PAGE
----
The rise of form-generated editing (such as Facebook and blog services like WordPress) removes a critical aspect of visual composition, according to Arola: no matter how much control one has over the content – the words – that appears in theses spaces, the removal of total control of its appearance and context has the potential to undo the liberation of expression brought about by the web explosion. When removed from the sandbox of open web development, Arola worries that students lose agency over design, and therefore message.
So after turning the three prongs of audience stance, hybridity, and transparency on our other three authors of the week, I’ll attempt to sum up some response I personally had to this week’s reading.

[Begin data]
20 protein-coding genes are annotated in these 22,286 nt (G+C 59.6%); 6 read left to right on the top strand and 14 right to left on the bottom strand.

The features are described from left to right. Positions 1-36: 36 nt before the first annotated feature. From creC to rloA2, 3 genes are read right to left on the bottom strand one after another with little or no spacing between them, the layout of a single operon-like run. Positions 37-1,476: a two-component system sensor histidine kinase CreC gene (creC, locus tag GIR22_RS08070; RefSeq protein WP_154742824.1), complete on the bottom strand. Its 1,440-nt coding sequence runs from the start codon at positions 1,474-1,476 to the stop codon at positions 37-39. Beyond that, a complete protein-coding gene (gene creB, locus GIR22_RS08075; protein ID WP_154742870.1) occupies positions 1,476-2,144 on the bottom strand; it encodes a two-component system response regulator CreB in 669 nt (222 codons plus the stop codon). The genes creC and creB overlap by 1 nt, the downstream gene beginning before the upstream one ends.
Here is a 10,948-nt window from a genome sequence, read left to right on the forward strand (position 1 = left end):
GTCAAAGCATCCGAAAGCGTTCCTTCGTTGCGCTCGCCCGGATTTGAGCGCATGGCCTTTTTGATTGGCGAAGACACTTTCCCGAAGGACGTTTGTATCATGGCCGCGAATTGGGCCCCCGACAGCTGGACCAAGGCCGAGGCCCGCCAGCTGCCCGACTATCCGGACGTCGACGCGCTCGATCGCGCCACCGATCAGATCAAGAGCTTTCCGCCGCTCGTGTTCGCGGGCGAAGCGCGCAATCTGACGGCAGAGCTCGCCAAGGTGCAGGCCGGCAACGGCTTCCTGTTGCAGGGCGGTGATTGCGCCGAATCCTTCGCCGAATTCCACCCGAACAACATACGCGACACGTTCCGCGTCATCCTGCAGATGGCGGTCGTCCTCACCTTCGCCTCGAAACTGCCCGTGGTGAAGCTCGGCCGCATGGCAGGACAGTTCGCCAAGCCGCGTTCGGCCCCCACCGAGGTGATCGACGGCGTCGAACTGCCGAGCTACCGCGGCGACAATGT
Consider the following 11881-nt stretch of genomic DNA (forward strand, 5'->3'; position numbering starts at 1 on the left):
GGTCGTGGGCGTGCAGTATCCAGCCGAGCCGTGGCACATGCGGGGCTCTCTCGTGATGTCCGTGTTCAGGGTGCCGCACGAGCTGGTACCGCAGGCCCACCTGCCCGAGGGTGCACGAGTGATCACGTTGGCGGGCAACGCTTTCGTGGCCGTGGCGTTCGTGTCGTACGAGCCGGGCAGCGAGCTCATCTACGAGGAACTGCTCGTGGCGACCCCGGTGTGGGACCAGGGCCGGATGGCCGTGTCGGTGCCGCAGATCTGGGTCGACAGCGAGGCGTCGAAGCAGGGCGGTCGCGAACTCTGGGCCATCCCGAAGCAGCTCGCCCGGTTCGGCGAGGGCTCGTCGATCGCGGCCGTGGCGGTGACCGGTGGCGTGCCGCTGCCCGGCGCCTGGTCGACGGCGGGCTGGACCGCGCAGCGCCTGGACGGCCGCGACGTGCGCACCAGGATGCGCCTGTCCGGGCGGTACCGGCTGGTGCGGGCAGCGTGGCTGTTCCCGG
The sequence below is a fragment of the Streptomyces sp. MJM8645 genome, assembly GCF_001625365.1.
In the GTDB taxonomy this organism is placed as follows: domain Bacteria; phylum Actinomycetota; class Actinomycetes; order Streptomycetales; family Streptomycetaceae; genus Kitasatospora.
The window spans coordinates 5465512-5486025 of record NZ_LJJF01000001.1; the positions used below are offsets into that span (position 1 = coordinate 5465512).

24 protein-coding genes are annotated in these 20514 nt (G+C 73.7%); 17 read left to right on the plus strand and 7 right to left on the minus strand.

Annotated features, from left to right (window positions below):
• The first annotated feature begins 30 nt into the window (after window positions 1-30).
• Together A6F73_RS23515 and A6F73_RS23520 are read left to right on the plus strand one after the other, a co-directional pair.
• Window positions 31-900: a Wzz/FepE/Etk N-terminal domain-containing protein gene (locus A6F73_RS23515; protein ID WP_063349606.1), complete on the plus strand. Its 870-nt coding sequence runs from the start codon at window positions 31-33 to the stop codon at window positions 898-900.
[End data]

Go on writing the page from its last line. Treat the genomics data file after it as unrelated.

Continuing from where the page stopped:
My biggest takeaway was probably in response to Arola, and it’s probably in no small part because she writes much closer to our timeframe. The “Web 2.0” thing has been a source of mild befuddlement for me. Tim Berners-Lee, the inventor of the world wide web protocols, sees this term as a meaningless jargon word. According to Berners-Lee, and I’m in total agreement, what we call Web 2.0 is just the natural progress of how the web was always going to turn out – a content-driven, user-centric share point of information. And it’s no surprise that something so writing-based would be catching the notice of composition theory. As we’ve said several times in class now, it’s a fallacy that social networks are destroy writing; students write for themselves more often now than at any time in modern education’s history.